The evolution of robotics and our work at McGill

Gregory L. Dudek - McGill Computer Science

Feb. 2, 2024, 2:30 p.m. - Feb. 2, 2024, 3:30 p.m.


Hosted by: David Meger

I'll talk about robotics and its intersection with large language models. I'll get there by starting with a retrosospective look at the work we've been doing at McGill in the robotic lab over the last 30 years.  I'll try to impart a sense of the very broad scope encompassed by robotics.  

In particular I've been lucky enough to work with a great constellation of researchers on various aspects of how to build robotic systems that can automatically act on our behalf and document or observe the natural world.
I'll conclude by showing some of the systems we've deployed for underwater data gathering, and for indoor photographic image collection.

Gregory Dudek is a Professor with the School of Computer Science and a member of the McGill Research Centre for Intelligent Machines (CIM) and an Associate member of the Dept. of Electrical Engineering at McGill University. In 9/2008 he became the Director of the McGill School of Computer Science. Since 2012 he has been the Scientific Director of the NSERC Canadian Field Robotics Network (NCFRN): He is the former Director of McGill's Research Center for Intelligent Machines, a 25 year old inter-faculty research facility. In 2002 he was named a William Dawson Scholar. In 2008 he was made James McGill Chair. In 2010 he was awarded the Fessenden Professorship in Science Innovation. In 2010 he was also awarded the Canadian Image Processing and Pattern Recognition Award for Research Excellence and also for Service to the Research Community. In 2017 he was awarded an IEEE Gold Medal. He directs the McGill Mobile Robotics Laboratory.

Greg is on the Advisory Committee of IEEE's Robotics and Automation Society (IEEE RAS AdCOM). He has been on the organizing and/or program committees of Robotics: Systems and Science, the IEEE International Conference on Robotics and Automation (ICRA), the IEEE/RSJ International Conference on Intelligent Robotics and Systems (IROS), the International Joint Conference on Artificial Intelligence (IJCAI), Computer and Robot Vision, IEEE International Conference on Mechatronics and International Conference on Hands-on Intelligent Mechatronics and Automation among other bodies. He has been president of CIPPRS, the Canadian Information Processing and Pattern Recognition Society, an ICPR national affiliate.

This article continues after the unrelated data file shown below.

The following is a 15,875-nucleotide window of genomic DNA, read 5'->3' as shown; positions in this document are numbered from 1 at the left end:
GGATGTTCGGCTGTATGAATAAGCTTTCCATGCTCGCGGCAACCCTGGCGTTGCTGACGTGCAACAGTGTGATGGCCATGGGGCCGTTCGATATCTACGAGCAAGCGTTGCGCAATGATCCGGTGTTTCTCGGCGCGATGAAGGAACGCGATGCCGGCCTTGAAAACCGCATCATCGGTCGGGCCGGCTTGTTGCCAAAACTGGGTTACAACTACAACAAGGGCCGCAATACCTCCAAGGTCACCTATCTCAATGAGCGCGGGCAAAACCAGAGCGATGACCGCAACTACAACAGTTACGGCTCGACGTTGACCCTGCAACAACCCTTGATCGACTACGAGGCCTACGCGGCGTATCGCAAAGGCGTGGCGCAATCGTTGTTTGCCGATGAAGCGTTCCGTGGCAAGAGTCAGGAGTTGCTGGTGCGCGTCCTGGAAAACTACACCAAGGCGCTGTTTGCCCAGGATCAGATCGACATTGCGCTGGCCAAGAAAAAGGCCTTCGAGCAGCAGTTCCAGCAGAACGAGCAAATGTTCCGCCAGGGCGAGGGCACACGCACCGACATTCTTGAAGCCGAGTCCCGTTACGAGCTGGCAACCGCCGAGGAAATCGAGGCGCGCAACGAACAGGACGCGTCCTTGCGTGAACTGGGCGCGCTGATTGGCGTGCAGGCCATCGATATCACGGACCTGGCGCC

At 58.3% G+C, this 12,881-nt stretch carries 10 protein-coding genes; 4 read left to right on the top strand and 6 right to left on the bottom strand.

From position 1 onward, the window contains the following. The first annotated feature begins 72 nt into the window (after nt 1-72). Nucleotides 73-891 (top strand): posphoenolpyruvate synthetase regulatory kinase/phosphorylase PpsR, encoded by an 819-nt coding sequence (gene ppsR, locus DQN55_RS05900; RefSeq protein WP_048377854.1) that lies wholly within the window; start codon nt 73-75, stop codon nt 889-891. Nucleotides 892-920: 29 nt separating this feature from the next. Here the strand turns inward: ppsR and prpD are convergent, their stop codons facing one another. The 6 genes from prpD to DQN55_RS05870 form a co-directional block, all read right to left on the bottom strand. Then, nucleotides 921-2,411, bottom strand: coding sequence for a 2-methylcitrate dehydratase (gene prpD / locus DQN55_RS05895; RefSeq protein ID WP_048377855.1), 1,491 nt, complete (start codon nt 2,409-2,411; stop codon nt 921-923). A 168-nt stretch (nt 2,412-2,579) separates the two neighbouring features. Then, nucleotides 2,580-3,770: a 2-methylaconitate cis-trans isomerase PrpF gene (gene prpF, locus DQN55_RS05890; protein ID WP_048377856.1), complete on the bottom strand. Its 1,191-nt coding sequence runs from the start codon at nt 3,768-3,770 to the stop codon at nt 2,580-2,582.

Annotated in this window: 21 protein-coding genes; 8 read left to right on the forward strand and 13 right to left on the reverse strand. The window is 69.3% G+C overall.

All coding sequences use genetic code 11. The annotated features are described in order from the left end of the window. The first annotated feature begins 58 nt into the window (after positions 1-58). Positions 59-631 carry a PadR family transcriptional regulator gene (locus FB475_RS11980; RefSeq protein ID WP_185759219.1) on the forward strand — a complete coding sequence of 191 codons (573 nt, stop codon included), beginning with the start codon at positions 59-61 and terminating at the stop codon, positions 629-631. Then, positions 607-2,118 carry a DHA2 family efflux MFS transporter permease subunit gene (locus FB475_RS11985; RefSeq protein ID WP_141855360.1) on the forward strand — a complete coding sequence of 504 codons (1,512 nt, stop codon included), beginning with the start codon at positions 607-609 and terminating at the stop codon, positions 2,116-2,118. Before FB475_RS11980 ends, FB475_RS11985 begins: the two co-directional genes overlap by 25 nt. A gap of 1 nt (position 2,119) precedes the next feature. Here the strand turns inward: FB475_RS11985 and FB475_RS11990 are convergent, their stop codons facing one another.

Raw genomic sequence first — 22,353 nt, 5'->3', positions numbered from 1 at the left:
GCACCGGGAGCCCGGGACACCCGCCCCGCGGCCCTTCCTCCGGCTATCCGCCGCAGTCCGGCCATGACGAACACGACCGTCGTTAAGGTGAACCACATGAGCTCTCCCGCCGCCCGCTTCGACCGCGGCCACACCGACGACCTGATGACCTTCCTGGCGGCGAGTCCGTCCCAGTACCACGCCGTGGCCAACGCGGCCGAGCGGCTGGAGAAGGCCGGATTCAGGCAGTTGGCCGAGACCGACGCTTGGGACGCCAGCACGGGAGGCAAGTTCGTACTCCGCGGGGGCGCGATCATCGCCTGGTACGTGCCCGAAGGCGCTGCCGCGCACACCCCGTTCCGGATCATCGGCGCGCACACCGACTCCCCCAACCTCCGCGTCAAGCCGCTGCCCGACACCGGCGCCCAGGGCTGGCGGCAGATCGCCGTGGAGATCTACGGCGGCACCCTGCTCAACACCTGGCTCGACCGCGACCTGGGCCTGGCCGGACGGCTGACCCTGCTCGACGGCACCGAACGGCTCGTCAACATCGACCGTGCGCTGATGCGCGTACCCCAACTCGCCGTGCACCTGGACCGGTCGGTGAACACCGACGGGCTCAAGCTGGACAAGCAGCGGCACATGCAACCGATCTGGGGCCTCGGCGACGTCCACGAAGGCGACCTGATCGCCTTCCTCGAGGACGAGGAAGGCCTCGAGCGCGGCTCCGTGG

He was on leave in 2000-2001 as Visiting Associate Professor at the Department of Computer Science at Stanford University and at Xerox Palo Alto Research Center (PARC). During his sabbatical in 2007-2008 he visited the Massachusetts Institute of technology and co-founded the company Independent Robotics Inc. He obtained his PhD in computer science (computational vision) from the University of Toronto, his MSc in computer science (systems) at the University of Toronto and his BSc in computer science and physics at Queen's University.

He has authored and co-authored over 300 research publications on subjects including visual object description, recognition, RF localization, robotic navigation and mapping, distributed system design, 5G telecommunications, and biological perception. This includes a book entitled "Computational Principles of Mobile Robotics" co-authored with Michael Jenkin and published by Cambridge University Press. He has chaired and been otherwise involved in numerous national and international conferences and professional activities concerned with Robotics, Machine Sensing and Computer Vision. He research interests include perception for mobile robotics, navigation and position estimation, environment and shape modelling, computational vision and collaborative filtering.

He grew up in Montreal and favors light food. With his children he is re-discovering model rocketry, rollerblading, and has discovered he's not good at surfing but loves it.